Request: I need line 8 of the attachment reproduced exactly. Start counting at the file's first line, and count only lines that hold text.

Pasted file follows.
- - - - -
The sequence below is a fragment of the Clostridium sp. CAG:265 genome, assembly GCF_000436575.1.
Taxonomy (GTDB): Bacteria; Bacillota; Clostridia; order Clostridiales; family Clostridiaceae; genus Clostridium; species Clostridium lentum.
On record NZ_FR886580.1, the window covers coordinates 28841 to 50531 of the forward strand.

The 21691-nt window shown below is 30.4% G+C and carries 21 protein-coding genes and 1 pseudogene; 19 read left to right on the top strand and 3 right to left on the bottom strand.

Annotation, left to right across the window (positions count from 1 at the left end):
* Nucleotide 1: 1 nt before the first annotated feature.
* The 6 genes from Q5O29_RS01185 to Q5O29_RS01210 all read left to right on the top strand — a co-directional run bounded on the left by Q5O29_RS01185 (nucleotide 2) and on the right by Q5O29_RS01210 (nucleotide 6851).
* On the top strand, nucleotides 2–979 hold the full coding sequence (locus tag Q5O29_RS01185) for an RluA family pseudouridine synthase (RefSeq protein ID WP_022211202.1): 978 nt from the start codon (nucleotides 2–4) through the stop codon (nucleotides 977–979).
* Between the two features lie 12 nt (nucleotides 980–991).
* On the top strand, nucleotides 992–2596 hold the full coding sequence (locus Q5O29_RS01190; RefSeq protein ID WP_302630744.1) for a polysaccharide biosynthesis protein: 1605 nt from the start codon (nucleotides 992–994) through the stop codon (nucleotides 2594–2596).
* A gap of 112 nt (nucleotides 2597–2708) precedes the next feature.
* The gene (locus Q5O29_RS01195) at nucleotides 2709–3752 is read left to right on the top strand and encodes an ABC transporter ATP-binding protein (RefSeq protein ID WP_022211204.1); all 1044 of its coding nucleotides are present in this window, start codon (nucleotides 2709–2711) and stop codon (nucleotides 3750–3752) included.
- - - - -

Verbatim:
* On the top strand, nucleotides 2–979 hold the full coding sequence (locus tag Q5O29_RS01185) for an RluA family pseudouridine synthase (RefSeq protein ID WP_022211202.1): 978 nt from the start codon (nucleotides 2–4) through the stop codon (nucleotides 977–979).